Unusual slur behaviour after line break

I’ve noticed some funny slur behaviour around line breaks in down-stem voices. I’m new to Dorico (so you’ll have to forgive me for not knowing my way around all too well) and I can’t seem to correct this odd geometry.

In this example, the slur leading into the D-flat in the bottom staff connects nicely, but that leading into the G-flat curls backwards unusually. Same goes for the editorial slur in the middle staff.

(I’m using SE; I imagine Pro’s Engrave mode would let me manually adjust this)

Let me know if there’s an obvious fix I’m missing or if some more information might help. Thanks in advance! Dorico sure has been a joy to use so far.

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Odd, not seen this before. What is that line going through the slur?

It probably does — not going to check right now — but Elements also has engrave mode. I bought it pretty soon after trying Dorico for the first time (3 months or so), and it was worth it.
Also, welcome to the community!

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The line going through that top slur is an “editorial slur.” I think it’s a more modern convention (I’ve seen used in a few critical editions) which Dorico supports, so I’m giving it a go.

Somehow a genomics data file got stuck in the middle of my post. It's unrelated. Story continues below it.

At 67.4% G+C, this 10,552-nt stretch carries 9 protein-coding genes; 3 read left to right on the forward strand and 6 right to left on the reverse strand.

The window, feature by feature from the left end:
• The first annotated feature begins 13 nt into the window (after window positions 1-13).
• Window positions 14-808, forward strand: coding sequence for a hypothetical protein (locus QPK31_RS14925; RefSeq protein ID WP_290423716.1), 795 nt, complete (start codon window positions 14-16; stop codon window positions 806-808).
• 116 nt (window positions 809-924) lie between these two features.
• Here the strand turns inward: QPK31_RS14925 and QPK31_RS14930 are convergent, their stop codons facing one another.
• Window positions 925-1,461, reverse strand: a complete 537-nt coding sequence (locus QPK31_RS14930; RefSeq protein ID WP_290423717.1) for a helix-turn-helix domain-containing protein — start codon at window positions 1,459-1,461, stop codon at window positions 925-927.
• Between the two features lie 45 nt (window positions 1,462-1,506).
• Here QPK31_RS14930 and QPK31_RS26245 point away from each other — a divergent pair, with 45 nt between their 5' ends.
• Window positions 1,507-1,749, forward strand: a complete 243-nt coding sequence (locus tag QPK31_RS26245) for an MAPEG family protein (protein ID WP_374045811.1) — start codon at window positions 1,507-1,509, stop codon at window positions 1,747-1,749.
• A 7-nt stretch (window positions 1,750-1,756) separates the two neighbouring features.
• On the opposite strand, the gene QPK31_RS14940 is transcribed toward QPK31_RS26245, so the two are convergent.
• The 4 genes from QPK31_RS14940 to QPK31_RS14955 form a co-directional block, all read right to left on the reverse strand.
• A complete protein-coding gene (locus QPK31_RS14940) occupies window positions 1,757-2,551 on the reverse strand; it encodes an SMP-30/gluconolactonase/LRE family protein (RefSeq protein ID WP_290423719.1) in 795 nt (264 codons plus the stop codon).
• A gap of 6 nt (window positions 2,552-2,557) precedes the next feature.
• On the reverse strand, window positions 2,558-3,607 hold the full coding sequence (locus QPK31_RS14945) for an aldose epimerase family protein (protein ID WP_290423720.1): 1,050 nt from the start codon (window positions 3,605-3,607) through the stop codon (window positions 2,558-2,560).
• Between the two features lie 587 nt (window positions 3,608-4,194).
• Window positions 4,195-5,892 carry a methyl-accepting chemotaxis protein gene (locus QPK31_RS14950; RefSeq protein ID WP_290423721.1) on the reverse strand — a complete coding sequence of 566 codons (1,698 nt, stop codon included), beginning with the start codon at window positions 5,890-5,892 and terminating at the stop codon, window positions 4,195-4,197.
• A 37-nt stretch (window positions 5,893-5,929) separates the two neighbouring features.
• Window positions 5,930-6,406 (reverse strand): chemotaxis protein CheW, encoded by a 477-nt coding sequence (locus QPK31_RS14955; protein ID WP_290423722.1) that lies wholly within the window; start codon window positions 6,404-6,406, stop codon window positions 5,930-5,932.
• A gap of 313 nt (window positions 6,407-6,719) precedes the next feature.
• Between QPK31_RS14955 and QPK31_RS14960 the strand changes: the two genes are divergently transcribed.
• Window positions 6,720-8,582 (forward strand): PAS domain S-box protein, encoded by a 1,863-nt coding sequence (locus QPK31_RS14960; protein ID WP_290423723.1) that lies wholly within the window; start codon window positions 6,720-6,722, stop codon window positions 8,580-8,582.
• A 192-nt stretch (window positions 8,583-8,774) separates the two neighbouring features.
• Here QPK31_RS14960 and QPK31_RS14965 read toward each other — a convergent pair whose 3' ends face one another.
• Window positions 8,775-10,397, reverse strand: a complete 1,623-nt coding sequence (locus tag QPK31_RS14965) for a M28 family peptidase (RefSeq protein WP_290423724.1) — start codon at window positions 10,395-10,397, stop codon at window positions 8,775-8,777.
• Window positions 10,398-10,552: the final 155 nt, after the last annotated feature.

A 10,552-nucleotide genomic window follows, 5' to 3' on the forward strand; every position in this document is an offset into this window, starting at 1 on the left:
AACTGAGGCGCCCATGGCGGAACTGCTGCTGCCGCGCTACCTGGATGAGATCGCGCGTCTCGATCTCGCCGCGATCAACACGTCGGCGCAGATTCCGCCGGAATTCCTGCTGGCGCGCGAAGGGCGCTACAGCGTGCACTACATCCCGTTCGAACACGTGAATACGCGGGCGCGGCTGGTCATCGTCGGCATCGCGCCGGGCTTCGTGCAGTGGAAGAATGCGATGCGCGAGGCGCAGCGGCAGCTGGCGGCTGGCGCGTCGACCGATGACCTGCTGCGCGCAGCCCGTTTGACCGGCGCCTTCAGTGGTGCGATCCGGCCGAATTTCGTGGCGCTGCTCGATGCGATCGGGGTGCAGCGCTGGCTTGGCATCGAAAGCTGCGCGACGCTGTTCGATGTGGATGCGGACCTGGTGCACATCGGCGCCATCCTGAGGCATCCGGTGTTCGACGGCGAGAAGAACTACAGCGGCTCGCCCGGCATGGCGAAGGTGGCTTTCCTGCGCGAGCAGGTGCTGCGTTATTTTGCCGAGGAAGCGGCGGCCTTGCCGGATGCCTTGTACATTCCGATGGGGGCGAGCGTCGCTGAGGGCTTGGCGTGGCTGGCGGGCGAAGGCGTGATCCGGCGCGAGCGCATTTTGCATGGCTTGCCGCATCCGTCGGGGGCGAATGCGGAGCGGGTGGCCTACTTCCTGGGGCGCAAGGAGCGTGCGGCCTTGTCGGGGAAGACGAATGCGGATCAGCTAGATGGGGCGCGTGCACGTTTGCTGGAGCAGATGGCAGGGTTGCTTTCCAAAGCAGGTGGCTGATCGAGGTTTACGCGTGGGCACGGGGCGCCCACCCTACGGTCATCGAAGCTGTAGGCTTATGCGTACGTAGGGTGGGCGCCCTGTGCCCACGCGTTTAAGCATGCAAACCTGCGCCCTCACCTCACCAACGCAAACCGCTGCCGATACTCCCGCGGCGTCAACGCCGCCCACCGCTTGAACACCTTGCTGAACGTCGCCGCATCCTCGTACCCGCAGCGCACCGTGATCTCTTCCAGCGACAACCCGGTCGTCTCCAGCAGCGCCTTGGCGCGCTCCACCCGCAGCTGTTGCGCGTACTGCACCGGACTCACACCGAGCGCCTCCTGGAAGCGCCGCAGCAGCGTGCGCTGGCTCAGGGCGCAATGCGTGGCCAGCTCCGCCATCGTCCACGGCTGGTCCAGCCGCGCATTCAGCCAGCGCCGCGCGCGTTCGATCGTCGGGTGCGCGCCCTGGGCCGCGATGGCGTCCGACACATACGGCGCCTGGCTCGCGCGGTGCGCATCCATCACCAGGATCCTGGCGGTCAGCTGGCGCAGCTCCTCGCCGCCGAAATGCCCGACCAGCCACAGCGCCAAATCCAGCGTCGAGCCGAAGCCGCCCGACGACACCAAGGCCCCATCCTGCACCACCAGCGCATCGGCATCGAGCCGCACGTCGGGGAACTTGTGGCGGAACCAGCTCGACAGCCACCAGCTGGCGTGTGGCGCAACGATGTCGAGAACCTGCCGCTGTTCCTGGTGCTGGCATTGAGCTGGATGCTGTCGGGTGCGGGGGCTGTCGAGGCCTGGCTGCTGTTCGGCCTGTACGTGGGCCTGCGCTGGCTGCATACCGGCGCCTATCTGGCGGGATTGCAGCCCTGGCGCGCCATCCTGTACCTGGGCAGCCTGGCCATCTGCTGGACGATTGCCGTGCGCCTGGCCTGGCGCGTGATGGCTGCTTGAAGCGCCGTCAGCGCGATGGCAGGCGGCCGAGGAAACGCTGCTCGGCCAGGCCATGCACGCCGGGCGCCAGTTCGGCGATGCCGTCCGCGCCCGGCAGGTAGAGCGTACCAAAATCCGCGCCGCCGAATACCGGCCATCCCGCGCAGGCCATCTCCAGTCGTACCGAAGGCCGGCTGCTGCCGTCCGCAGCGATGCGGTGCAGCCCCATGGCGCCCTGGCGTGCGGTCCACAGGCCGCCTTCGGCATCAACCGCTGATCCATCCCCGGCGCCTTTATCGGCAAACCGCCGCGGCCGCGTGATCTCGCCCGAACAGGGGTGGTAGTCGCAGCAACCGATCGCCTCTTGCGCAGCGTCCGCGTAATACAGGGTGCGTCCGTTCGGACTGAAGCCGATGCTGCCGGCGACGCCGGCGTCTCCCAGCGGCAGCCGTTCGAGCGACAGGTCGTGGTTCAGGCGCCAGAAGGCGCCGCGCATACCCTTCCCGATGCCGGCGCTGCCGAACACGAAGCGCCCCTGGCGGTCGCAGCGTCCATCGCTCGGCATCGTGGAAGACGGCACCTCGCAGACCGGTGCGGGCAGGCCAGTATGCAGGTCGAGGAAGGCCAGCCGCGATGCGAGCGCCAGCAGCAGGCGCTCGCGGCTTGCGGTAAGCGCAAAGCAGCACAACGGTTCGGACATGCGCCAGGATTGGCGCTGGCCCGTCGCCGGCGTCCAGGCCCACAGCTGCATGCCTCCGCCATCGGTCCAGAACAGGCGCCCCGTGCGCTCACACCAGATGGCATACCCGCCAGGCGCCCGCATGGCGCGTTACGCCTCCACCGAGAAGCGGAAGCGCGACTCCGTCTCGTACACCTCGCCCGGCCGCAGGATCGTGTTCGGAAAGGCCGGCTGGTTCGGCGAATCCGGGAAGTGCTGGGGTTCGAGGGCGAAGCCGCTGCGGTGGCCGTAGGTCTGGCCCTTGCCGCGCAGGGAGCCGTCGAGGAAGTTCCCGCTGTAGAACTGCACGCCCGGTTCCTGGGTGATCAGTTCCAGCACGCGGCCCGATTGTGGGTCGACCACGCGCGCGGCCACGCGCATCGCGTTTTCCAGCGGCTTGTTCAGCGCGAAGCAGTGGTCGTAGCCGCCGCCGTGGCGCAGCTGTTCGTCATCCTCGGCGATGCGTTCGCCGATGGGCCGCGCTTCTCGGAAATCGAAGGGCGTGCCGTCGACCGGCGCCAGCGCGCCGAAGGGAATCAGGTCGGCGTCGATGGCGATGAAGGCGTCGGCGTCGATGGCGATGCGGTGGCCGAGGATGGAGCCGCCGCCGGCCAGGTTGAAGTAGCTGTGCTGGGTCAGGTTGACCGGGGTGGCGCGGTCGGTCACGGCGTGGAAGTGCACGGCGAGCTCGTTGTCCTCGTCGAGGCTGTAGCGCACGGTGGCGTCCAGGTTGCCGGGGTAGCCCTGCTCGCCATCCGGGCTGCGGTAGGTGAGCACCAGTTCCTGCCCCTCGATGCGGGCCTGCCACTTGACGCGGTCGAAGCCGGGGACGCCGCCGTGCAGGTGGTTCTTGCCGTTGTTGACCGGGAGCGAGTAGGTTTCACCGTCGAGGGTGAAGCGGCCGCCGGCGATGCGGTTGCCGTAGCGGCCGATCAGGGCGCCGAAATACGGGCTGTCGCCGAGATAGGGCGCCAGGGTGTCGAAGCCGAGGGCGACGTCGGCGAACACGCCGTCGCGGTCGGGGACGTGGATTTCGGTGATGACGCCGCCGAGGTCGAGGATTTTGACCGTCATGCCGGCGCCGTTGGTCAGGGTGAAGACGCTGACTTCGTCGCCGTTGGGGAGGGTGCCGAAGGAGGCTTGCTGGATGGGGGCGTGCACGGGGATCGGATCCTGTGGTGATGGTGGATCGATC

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So it’s kind of optional? I usually use dotted slurs for optional ones, but I’m not sure if that’s what you meant.

The score I’m referencing is the Durand Debussy critical edition, ed. Roy Howat. As I understand it, he’s using the “editorial slur” to indicate a slur that he thinks should be there, but Debussy never wrote himself. In any case, I’m adding one to this transcription for that reason.
I think Baerenreiter usually uses dotted slurs for this purpose–I don’t think there’s much of an established convention.

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We know the development team is aware of some less than ideal slur conditions resulting from (inter alia) the complex mathematics needed to define curves.

Upgrade to Elements and you will be able to tweak these to your heart’s content.